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fig5: Intraclass correlation coefficient (ICC) plots for BSIassays.(A) Raw patient sample data for Cyfra 21-1 measured each day in triplicatefor 5 separate days. The 15 measurements (dots) of the control samples(blue) and the case samples (red) show a clear differentiation betweendisease states seen by the dotted line. (B) Raw patient sample datafor Galectin-7 measured each day in triplicate for 5 days. Althoughthe 15 measurements (dots) of all the samples are well above the BSILOQ (dashed line), the control samples (blue) and the case samples(red) do not show a differentiation. Red and blue arrows point topatient samples that put into question the validity of this biomarker.

Mentions: Figure 3A shows BSI and ELISA results plottedon a log-scale versus patient number for the quantification of Cyfra21-1. In this set, there were five samples from patients with disease(cases) and five from patients without (controls). Figure 3B shows the data on an expanded scale, coveringslightly more than 1 decade in concentration. At this scale, the errorbars for the 15 replicate determinations become visible, as well asthe difference in Cyfra 21-1 concentration determined by the two methods.Overall, the BSI correlated with ELISA measurements (3–29%difference), with the cases and controls segregating as expected (seeFigure 5A). In this case, we chose five patientswith relatively advanced disease (four at stage IV and one at stageIIIA-IIIB) and five controls derived from patients that do not currently have detectable disease. Yet, as shown by theLOQ cutoff lines on the plot, the threshold for quantifying the biomarkerwith confidence for the two methodologies is considerably different.This enhanced sensitivity could allow for more accurate stratificationof patients with existing NSCLC. As discussed below, because Cyfra21-1 has relatively low constitutive expression (near the LOQ forELISA), this sensitivity advantage for quantifying Cyfra 21-1 in serumcould allow for earlier detection of disease and/or enable monitoringtherapeutic response in NSCLC.40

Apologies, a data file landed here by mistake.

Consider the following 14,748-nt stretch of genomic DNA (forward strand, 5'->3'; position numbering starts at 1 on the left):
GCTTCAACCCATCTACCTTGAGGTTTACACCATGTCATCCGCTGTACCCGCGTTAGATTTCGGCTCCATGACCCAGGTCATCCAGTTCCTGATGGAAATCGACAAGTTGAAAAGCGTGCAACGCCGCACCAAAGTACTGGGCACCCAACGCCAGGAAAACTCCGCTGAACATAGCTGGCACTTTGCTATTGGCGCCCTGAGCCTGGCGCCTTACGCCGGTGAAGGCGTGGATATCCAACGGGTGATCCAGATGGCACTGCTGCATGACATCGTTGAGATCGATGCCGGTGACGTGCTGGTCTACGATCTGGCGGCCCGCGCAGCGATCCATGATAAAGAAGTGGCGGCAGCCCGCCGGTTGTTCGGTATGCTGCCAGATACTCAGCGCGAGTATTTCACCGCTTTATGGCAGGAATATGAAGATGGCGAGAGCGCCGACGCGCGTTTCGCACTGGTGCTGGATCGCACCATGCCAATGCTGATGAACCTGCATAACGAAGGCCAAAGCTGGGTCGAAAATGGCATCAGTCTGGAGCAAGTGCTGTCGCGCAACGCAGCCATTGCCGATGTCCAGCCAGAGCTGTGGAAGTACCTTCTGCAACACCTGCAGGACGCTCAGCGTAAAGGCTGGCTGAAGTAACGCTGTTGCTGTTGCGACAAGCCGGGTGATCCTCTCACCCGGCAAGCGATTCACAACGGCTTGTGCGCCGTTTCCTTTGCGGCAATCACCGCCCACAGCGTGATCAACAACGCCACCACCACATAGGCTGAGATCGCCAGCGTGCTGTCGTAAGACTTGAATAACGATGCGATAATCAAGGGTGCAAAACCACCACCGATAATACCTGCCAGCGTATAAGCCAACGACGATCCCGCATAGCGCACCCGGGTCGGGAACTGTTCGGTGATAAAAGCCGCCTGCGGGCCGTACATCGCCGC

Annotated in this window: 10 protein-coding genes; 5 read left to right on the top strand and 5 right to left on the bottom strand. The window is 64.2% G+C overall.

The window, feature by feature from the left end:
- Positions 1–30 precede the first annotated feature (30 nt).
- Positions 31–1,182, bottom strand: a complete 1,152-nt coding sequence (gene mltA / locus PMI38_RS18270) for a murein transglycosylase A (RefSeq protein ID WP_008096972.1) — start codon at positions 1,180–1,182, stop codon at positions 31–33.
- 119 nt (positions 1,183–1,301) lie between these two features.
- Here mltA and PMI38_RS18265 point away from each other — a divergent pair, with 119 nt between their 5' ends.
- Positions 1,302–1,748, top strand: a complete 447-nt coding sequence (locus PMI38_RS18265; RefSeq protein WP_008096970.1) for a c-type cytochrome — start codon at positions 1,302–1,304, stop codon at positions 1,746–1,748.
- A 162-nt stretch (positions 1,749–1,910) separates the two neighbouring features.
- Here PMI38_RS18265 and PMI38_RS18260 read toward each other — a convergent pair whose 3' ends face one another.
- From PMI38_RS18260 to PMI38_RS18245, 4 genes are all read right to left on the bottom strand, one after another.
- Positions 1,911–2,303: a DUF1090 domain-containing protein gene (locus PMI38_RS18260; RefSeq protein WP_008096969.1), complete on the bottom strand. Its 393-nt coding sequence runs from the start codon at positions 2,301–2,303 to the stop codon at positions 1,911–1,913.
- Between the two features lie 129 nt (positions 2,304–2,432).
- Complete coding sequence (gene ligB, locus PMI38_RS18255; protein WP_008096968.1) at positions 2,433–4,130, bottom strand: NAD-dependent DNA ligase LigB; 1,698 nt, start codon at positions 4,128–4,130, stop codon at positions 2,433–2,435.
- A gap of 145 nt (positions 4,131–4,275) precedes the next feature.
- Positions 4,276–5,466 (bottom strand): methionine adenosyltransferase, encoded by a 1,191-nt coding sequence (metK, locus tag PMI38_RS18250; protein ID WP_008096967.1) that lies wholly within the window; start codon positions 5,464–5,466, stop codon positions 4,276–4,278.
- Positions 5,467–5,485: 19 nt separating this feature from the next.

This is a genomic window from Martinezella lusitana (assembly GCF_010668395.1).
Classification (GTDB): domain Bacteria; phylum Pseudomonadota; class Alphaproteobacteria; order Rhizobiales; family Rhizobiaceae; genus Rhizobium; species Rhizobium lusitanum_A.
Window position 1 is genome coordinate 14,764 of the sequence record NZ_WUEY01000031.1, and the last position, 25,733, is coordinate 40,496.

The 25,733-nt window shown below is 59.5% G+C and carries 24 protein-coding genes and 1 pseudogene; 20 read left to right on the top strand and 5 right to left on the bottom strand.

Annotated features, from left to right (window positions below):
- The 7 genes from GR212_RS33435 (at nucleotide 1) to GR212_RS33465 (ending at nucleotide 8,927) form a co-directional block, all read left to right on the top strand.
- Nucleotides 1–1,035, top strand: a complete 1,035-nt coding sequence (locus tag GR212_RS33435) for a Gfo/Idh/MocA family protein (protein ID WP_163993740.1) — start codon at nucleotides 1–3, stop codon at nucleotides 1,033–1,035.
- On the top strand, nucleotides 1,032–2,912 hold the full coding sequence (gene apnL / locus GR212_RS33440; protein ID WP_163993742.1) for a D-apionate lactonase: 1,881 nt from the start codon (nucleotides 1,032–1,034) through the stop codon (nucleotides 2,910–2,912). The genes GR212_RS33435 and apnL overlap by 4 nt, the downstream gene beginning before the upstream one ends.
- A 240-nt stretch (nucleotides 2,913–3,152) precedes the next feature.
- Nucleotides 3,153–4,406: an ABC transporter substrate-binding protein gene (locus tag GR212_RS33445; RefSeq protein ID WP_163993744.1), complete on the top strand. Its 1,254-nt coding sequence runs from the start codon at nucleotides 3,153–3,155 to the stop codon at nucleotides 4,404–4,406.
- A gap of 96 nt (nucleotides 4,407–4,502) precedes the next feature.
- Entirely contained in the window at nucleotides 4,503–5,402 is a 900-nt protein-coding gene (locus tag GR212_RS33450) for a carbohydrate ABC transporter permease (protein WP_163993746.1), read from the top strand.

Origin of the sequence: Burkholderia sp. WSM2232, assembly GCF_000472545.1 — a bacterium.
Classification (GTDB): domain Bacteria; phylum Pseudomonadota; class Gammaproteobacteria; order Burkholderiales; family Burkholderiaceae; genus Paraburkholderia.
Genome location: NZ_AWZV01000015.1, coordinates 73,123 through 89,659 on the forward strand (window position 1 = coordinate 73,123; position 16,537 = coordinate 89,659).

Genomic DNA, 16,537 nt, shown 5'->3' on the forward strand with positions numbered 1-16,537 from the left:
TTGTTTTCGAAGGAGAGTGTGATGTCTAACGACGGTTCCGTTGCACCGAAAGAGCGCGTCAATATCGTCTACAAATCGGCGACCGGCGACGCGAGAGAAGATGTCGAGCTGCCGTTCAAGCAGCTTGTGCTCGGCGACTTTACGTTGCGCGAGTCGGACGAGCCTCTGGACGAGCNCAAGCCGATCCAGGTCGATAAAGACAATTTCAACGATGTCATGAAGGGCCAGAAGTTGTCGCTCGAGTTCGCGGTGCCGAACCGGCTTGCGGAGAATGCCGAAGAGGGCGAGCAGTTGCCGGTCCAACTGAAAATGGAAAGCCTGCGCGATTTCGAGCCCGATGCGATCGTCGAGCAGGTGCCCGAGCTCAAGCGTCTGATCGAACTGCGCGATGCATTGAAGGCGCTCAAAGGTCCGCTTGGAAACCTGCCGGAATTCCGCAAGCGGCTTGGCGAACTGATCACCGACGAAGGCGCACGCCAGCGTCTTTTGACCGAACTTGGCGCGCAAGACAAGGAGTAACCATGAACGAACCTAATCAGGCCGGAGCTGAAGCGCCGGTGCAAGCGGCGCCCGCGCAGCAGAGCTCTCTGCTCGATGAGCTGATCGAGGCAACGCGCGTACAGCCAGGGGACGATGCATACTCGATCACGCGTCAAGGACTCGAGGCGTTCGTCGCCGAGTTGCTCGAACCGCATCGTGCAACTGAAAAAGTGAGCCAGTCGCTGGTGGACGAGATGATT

Toward rapid, high-sensitivity, volume-constrained biomarker quantification and validation using backscattering interferometry.

Olmsted IR, Hassanein M, Kussrow A, Hoeksema M, Li M, Massion PP, Bornhop DJ - Anal. Chem. (2014)

Intraclass correlation coefficient (ICC) plots for BSIassays.(A) Raw patient sample data for Cyfra 21-1 measured each day in triplicatefor 5 separate days. The 15 measurements (dots) of the control samples(blue) and the case samples (red) show a clear differentiation betweendisease states seen by the dotted line. (B) Raw patient sample datafor Galectin-7 measured each day in triplicate for 5 days. Althoughthe 15 measurements (dots) of all the samples are well above the BSILOQ (dashed line), the control samples (blue) and the case samples(red) do not show a differentiation. Red and blue arrows point topatient samples that put into question the validity of this biomarker.
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Related In: Results  -  Collection

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Show All Figures
getmorefigures.php?uid=PMC4215853&req=5

fig5: Intraclass correlation coefficient (ICC) plots for BSIassays.(A) Raw patient sample data for Cyfra 21-1 measured each day in triplicatefor 5 separate days. The 15 measurements (dots) of the control samples(blue) and the case samples (red) show a clear differentiation betweendisease states seen by the dotted line. (B) Raw patient sample datafor Galectin-7 measured each day in triplicate for 5 days. Althoughthe 15 measurements (dots) of all the samples are well above the BSILOQ (dashed line), the control samples (blue) and the case samples(red) do not show a differentiation. Red and blue arrows point topatient samples that put into question the validity of this biomarker.